G-AXDN, Fastest & highest flying Concorde reaching a maximum speed of Mach 2.23 - 2,333kph/1,450mph and a height of 19,416m/63,700ft, with 269 recorded flights totalling more than 630 hours airborne.
The name Concorde meaning harmony or unity and symbolises all that is best in Anglo-French design and aeronautic engineering. For more than four million people Concorde was the experience of a lifetime.
Creating the Concorde Luxury Poker Box meant extensive research in England and France to understand the importance for the people who flew and worked with Concorde as well as those for whom it was a means of transport.
Concorde - 27 Years of Supersonic Flight
This superb documentary offers aviation buffs and casual observers alike, the opportunity to understand the operations of Concorde on a new level.
By evaluating all the information provided by numerous official and non-official sources Lancelot Lancaster White has created an original interpretation of this homage to Concorde.
Twenty Concorde Luxury Poker Boxes will be handmade representing the 20 aircraft built. Using components from the fastest Concorde, we identify with the very core of this illustrious aircraft. Each luxury poker box utilises components from the fuselage, parachute and tyres which landed Concorde on its final journey.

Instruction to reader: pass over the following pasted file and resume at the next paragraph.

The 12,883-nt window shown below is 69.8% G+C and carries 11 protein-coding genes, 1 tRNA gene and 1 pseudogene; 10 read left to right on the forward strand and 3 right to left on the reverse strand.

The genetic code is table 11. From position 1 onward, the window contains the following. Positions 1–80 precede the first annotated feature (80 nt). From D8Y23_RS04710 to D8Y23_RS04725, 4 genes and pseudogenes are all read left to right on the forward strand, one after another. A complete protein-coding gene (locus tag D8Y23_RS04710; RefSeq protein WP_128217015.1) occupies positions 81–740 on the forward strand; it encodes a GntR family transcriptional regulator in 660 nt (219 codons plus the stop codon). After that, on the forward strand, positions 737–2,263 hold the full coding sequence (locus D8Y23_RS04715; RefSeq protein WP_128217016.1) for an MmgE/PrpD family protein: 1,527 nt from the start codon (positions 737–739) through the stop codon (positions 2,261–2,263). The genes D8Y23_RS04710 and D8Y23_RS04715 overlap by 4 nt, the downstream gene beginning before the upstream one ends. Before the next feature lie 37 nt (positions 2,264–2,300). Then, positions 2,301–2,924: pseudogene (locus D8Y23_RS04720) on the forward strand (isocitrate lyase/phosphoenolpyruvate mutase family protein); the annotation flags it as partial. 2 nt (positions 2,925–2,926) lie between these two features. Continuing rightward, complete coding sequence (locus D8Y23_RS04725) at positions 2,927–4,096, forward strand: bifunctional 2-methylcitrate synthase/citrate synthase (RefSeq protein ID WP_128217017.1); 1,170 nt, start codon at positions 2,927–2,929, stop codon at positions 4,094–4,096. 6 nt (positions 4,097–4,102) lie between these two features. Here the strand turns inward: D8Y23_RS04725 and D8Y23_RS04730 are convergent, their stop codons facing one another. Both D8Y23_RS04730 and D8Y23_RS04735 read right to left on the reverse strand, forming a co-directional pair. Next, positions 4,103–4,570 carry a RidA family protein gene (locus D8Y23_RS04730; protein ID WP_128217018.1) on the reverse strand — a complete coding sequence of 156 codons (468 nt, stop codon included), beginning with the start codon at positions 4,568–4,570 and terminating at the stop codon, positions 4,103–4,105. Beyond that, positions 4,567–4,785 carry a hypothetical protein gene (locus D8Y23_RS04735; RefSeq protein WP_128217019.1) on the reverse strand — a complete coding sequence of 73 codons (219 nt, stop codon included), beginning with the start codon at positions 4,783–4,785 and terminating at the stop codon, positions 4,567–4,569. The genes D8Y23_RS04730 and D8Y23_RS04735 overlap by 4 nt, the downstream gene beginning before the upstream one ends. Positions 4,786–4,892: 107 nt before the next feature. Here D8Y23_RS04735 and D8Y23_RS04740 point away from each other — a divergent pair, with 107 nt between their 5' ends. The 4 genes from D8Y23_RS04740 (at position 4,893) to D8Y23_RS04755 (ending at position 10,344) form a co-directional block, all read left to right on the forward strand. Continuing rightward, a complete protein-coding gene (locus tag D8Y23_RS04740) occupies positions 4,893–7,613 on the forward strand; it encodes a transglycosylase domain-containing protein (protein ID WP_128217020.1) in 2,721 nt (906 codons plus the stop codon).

Finished in finest white lacquer complimenting the original white elastomeric paint which is retained on the original certified components this will be a possession to treasure.
Concorde flew many notable trips including carrying Phil Collins on his epic journey from UK to USA during the Live Aid Concert on 13 July 1985, allowing him to play live at both venues; raising more than £150,000,000.00 for charity.
The British Politician Tony Benn was heavily involved with the political effort to see the realisation of Concorde;
“On April 9th 1969 I went to Filton for the first test flight of the British Concord. When Trubby* came out and got into the plane and it boomed into the air, the vibration was so great, I felt I was being filleted; as if the flesh was falling off my backbone”.
Concorde was originally spelled with an ‘e’ in both English and French, subsequently removed by Harold Macmillan from the English version due to an upset. When Tony Benn went to Toulouse for the [French] roll-out in 1969 he decided to re-insert the ‘e’ saying “I didn't tell anybody I was planning to do it, but once I had announced it in Toulouse, they couldn't do anything about it. I said: ‘E’ stands for excellence, for England, for Europe and for the entente cordiale."
* Ernest Brian Trubshaw, CBE, MVO (29 January 1924–25 March 2001) the first British pilot to fly Concorde, in April 1969.